Poetry, in the modern world, is a private, quiet art.
Words are born in the hush of a poet’s mind, and find their way silently to a page or screen. Later, the words are reborn in a reader’s mind, where they find their way silently into images.
Ages ago, when humans first did poetry (and nobody could read or write), it was a loud public art. Poems — usually heroic epics — were told to a crowded room, with instruments accompanying. And lately, some poets have again started speaking aloud to groups.
But now, on a small NoHo stage, the True Focus Theater is doing something really different with poems. They’re dramatizing them. Only unlike epics, few modern poems have stories or characters — so the troupe has to find other ways to bring them to life.
In Life, Death & the Middle, they do it quite skillfully.
The show’s 18 poems, by a dozen living authors, range widely in style and tone. So do the ways the actors embody them.
At times, the poem’s situation is simply made visible. For Kelly Grace Thomas’ More Than Seven Questions to Ask the Boy on Fire When Holding a Pail of Water, Reilly Loayza holds a bucket, saying the wry lines as her emotions shift with the stanzas. For Vanessa Cate’s Two and a Third of Three Poems Written at a Bar, Natalie Hyde and Crystal Salas speak and enact the turbulent dismay of an introvert trapped in public, while the other actors jeer and dance in familiar “meet market” rituals.
At times, a metaphor shapes the poem’s onstage presence. In Matt Kellegrew’s Returning Is Arriving for the First Time Again, Robert Walters crosses and re-crosses the empty stage, musing aloud, until his journey rests beside an old friend, Tucker Matthews. In Cate’s Katsui, the Japanese title (and leading image) inspires a kimono flowing around Salas as she speaks and moves.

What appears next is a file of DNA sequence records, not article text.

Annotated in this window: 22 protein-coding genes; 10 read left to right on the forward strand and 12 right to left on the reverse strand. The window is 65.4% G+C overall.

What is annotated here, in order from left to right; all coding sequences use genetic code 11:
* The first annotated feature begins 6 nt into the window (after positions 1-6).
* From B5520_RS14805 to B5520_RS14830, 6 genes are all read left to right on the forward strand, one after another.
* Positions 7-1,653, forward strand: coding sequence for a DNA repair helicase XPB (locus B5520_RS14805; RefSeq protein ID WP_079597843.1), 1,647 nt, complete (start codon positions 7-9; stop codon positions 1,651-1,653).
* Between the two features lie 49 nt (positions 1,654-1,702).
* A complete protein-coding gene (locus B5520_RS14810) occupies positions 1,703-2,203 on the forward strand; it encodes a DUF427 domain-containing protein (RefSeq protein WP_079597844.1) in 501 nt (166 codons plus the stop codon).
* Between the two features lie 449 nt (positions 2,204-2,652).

Some poems’ characters or elements emerge in more familiar dramatic form, as in Angie Hoover’s Never Have I Ever, and Joseph Nichols’ Half Empty. Others take on more abstract physical being, such as Kellegrew’s Untitled and Nichols’ You Come.
This hour rushes by, like a swift-flowing river, yet we are allowed —
in fact, encouraged — to swim deeply in each pool. I weep for the intensity of our bodies’ desires in Salas’ The Optimist. I am shocked by delicacy in Mortal Tenderness and Danny Pierce’s Forever Their.
I fall in love with the moon, and the poet’s love for her, in Half Full.
Only twice do I wish for anything different. Nichols’ opening poem, The Gathering, is dense in language and idea, and Matthew Tucker’s comic Ode to Apple Pie a la Mode is madly fast. In each, I’d welcome an ever-so-slightly slower pace and even more exact articulation.
In more than 50 years of reading and writing poetry, I’ve never experienced poems this way. Throughout Life, Death & the Middle,
I feel I’m watching and listening to each poet — not at a desk or a reading, but amid the peopled images living in her/his own mind.
Yet at the same time, I’m comfortably hearing my own inner voice
as I read (except that I have no text in front of me), and happily seeing my own imaginings take shape.
In theatre, I prefer minimalism: the less we show, the more we only suggest, the more the audience can imagine and project, becoming the play’s co-creators. But I’m surprised to find that with poetry, less isn’t necessarily more.
In Life, Death & the Middle, the True Focus troupe handles poems with care, bringing them to life on stage in ways that go beyond reading quietly in a corner. They enrich our experience without taking control of it. Their creations let us delight in these poems, and encourage us to find more for ourselves.
Let’s do more staged poetry!
Life, Death & the Middle, by several authors, directed by Vanessa Cate and Natalie Hyde.
Presented by True Focus Theater, at the ZJU Theatre, 4850 N. Lankershim Blvd., North Hollywood.
Sundays at 7:00 pm, through Feb. 22.
DISCLOSURE: Many of the members of True Focus Theater are friends of mine, and I wrote one of the poems used in the show. I had no other part in the production.